EDWARD BURNE-JONES. “The Adoration of the Magi,” 1904. On view in the Grand Palais during the Christie’s sale exhibition of the collection of Yves Saint Laurent and Pierre Bergé, February 2009. Withdrawn prior to the sale by Bergé and donated to the Musée d’Orsay, see Here for the work when in situ in the library of the apartment on rue de Babylone.
“Fashions fade; Style is forever” is the tag line for the new film by Jalil Lespert about Yves Saint Laurent and his life with Pierre Bergé which I got to see yesterday with Peitor and Graham. Beautiful to look at, superb performances and a lovely score, yet I couldn’t help wondering afterward what we’d learned that we hadn’t known before about fashion, or style, or the creative process or creative people. And I think the answer has to do more with the talent of managing talent, at least as far as this film is concerned.
As Calvin Coolidge, of all people, said, “Nothing is more common than unsuccessful people with talent.” Talent gets squandered, lost, is dissipated in a thousand bad habits and poor choices and lack of discipline and goes unrecognized or dismissed all the time. It’s the managing of talent that matters. What’s interesting is how people like Pierre Bergé protect, encourage, nurture, love, scold, coerce and manipulate an artist. Especially once that artist gains any kind of fame or attention and has become a celebrity. Handling a celebrity is the worst job in the world, in my opinion, and anyone who’s ever had to tell a famous person bad news knows what I mean. Which is why so many clever and talented people, with no one around them willing to tell them the truth, go out and make messes of their lives.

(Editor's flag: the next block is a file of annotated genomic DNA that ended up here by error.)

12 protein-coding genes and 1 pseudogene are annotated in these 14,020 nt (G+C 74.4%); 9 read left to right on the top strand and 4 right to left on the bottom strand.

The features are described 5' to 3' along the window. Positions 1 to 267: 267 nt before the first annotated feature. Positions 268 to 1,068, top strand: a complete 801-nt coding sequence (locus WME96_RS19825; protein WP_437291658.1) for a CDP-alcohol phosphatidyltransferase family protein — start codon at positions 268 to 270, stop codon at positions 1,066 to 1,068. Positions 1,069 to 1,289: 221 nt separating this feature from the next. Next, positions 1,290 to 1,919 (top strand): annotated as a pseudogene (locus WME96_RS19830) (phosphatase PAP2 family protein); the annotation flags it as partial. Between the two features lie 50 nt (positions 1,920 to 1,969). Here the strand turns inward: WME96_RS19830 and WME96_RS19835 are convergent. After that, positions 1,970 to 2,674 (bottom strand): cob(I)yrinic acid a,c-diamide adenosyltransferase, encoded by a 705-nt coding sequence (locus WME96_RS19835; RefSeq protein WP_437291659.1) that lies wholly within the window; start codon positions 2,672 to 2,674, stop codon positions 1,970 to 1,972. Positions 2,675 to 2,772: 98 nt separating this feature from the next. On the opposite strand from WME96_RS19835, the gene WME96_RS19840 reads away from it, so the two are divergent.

There’s a great moment in the film when Bergé says to Saint Laurent, “You have to decide if you want to live or die. If you want to die, I can’t help you.” I think it takes courage to say that to someone. Fashion fades, yes; but so does pretty much everything else. The trick is figuring out how to make the most out of what you’ve got while you’ve got it, and not throw in the towel and give up, and for that you may need help. You may need someone around like Pierre Bergé, who’s willing to ask the hard questions, and to tell you the truth.